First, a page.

'Get Smart': Still Inept, But in All the Wrong Ways TV's beloved secret-agent spoof gets a big-screen update — but like its bumbling hero, the film is constantly trying to be something it's not. The result: an unfunny comedy spliced with an unexciting spy caper.
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'Get Smart': Still Inept, But in All the Wrong Ways

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'Get Smart': Still Inept, But in All the Wrong Ways

Review

Arts & Life

'Get Smart': Still Inept, But in All the Wrong Ways

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STEVE INSKEEP, host:

And now let's consider another way to get smart. That was the name of a 1960s television show, and now it's the name of a film which is reviewed this morning by Los Angeles Times and MORNING EDITION critic Kenneth Turan.

KENNETH TURAN: "Get Smart" is a film mistaken about its own identity. It's based on one of the great 1960s TV comedies, so you'd think being funny would be its main goal. But you would be wrong - very, very wrong. Like its protagonist, overmatched secret agent Maxwell Smart, "Get Smart" yearns to be something it's not.

Determined for some reason to walk in the footsteps of James Bond, "Get Smart" neglects the laughs and amps up the action. That results in a not-very-funny comedy joined at the hip to a not-very-exciting spy movie. Talk about killing two birds with one stone.

(Soundbite of movie, "Get Smart")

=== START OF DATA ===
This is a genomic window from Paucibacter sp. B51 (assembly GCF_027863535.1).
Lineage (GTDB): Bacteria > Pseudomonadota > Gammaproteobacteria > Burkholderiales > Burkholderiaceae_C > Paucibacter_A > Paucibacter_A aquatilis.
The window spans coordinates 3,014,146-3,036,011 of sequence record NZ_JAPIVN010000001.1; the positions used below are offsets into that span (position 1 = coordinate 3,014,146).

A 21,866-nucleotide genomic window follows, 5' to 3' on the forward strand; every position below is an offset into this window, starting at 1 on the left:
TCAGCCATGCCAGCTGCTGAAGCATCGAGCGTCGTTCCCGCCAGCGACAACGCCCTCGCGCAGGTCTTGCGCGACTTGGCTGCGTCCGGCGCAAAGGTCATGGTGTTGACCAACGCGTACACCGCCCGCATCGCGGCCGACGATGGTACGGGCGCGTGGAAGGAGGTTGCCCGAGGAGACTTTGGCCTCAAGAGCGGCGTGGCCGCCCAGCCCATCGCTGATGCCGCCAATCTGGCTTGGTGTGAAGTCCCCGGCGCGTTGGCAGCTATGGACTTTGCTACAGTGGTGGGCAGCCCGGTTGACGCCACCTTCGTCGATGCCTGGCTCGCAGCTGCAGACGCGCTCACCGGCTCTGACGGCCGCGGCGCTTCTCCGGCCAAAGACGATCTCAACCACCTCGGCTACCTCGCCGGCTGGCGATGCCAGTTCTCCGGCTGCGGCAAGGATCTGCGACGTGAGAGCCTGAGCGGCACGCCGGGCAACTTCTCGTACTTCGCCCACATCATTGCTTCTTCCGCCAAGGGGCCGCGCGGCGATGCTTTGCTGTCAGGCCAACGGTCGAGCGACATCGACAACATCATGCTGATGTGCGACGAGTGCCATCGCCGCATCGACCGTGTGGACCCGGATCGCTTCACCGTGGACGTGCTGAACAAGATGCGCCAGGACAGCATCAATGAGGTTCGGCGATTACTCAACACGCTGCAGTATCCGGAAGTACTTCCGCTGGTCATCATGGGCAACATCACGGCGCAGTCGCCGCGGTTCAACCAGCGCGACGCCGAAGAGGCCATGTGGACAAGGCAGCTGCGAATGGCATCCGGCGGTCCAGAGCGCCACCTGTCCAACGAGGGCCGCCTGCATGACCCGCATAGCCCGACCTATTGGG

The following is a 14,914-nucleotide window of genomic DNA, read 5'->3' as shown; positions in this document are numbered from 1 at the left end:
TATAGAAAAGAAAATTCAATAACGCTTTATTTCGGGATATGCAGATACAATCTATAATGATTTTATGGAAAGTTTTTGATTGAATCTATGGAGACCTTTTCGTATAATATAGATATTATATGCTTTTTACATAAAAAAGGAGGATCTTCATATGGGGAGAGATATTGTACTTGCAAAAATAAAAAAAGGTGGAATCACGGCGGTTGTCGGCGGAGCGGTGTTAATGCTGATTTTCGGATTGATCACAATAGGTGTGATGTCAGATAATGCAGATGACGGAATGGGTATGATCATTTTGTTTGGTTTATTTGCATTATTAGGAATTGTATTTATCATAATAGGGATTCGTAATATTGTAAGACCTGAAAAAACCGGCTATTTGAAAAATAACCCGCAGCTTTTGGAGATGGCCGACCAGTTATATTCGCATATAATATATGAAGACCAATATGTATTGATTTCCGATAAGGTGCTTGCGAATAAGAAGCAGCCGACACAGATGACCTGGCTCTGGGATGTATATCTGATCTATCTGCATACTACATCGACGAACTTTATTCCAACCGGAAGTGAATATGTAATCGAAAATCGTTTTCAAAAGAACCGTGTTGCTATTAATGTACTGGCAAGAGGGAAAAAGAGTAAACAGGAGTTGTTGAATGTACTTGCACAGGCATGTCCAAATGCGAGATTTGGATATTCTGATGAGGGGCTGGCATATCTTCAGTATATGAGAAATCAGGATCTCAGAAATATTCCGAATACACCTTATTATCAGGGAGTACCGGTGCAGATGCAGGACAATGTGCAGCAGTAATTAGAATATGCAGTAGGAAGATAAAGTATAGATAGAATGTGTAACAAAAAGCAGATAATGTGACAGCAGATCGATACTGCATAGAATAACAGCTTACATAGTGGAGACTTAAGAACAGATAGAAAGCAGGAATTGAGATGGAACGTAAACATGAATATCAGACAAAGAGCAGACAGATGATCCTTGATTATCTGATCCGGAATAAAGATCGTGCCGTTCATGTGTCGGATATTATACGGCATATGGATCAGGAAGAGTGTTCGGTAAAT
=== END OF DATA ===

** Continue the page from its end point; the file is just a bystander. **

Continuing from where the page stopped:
Get Smart is also an origins story of sorts. It shows us how desk-bound analyst Smart - played by Steve Carell - finally gets his chance to work in the field for super-secret spy agency CONTROL. He's up against experienced bad guys like the shrewd Siegfried, played by Terence Stamp.

(Soundbite of movie, "Get Smart")

Mr. TERENCE STAMP (As Siegfried): Who are you?

Mr. STEVE CARELL (As Maxwell Smart): My name is Nudnik Spilkus. Who are you?

Mr. STAMP: I am Siegfried.

Mr. CARELL: I understand that you're the man to see if someone is interested in acquiring items of a nuclear nature.

Mr. STAMP: How do I know you're not CONTROL?

Mr. CARELL: If I were CONTROL you'd already be dead.

Mr. STAMP: If you were CONTROL you'd already be dead.

Mr. CARELL: Well, neither of us is dead, so I'm obviously not from CONTROL.

TURAN: The new "Get Smart" brings back many of the trademarks of the TV series, from the iconic shoe phone to robot agent Hymie to the dread Cone of Silence. But they've also decided to retool Maxwell Smart's inept personality into someone who is actually moderately capable. Not very funny.

Even less funny is "Get Smart"'s determination to turn itself into what the studio is calling an action comedy, complete with a wide range of perfunctory stunts. Who knows what the late Don Adams, who starred in the TV original, would have thought of this misadventure. If you've never experienced Adams in his prime, brief clips available on YouTube provide more laughs than this entire benighted enterprise. Save your money and smile for free.

INSKEEP: Kenneth Turan watches movies like that and reviews them for MORNING EDITION and The Los Angeles Times.

(Soundbite of "Get Smart" theme music)

INSKEEP: You can also hear critic Bob Mondello's take on Mike Myers' new flick, "The Love Guru," and many more reviews at npr.org.

You're listening to MORNING EDITION from NPR News.

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